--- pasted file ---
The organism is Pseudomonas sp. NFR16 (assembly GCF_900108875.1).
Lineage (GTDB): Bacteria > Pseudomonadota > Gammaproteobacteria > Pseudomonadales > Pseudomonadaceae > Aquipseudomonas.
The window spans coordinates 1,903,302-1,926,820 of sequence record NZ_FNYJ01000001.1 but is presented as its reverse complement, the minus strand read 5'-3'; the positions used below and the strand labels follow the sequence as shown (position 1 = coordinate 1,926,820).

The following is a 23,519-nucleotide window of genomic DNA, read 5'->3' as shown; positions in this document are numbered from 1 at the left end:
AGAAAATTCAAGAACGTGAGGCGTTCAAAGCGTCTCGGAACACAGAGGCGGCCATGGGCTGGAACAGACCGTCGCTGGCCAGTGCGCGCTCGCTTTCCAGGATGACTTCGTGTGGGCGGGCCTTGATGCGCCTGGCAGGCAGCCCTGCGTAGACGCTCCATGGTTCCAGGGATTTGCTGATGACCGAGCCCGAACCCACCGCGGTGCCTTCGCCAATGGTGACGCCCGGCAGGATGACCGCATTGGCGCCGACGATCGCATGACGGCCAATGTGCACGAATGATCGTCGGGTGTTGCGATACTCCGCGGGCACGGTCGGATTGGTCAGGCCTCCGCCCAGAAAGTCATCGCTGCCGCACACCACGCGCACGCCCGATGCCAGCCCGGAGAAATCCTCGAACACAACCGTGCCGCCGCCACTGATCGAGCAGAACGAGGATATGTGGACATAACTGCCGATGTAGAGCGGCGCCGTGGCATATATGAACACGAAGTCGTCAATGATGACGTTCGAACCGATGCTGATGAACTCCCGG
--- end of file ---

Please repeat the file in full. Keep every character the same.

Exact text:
The organism is Pseudomonas sp. NFR16 (assembly GCF_900108875.1).
Lineage (GTDB): Bacteria > Pseudomonadota > Gammaproteobacteria > Pseudomonadales > Pseudomonadaceae > Aquipseudomonas.
The window spans coordinates 1,903,302-1,926,820 of sequence record NZ_FNYJ01000001.1 but is presented as its reverse complement, the minus strand read 5'-3'; the positions used below and the strand labels follow the sequence as shown (position 1 = coordinate 1,926,820).

The following is a 23,519-nucleotide window of genomic DNA, read 5'->3' as shown; positions in this document are numbered from 1 at the left end:
AGAAAATTCAAGAACGTGAGGCGTTCAAAGCGTCTCGGAACACAGAGGCGGCCATGGGCTGGAACAGACCGTCGCTGGCCAGTGCGCGCTCGCTTTCCAGGATGACTTCGTGTGGGCGGGCCTTGATGCGCCTGGCAGGCAGCCCTGCGTAGACGCTCCATGGTTCCAGGGATTTGCTGATGACCGAGCCCGAACCCACCGCGGTGCCTTCGCCAATGGTGACGCCCGGCAGGATGACCGCATTGGCGCCGACGATCGCATGACGGCCAATGTGCACGAATGATCGTCGGGTGTTGCGATACTCCGCGGGCACGGTCGGATTGGTCAGGCCTCCGCCCAGAAAGTCATCGCTGCCGCACACCACGCGCACGCCCGATGCCAGCCCGGAGAAATCCTCGAACACAACCGTGCCGCCGCCACTGATCGAGCAGAACGAGGATATGTGGACATAACTGCCGATGTAGAGCGGCGCCGTGGCATATATGAACACGAAGTCGTCAATGATGACGTTCGAACCGATGCTGATGAACTCCCGG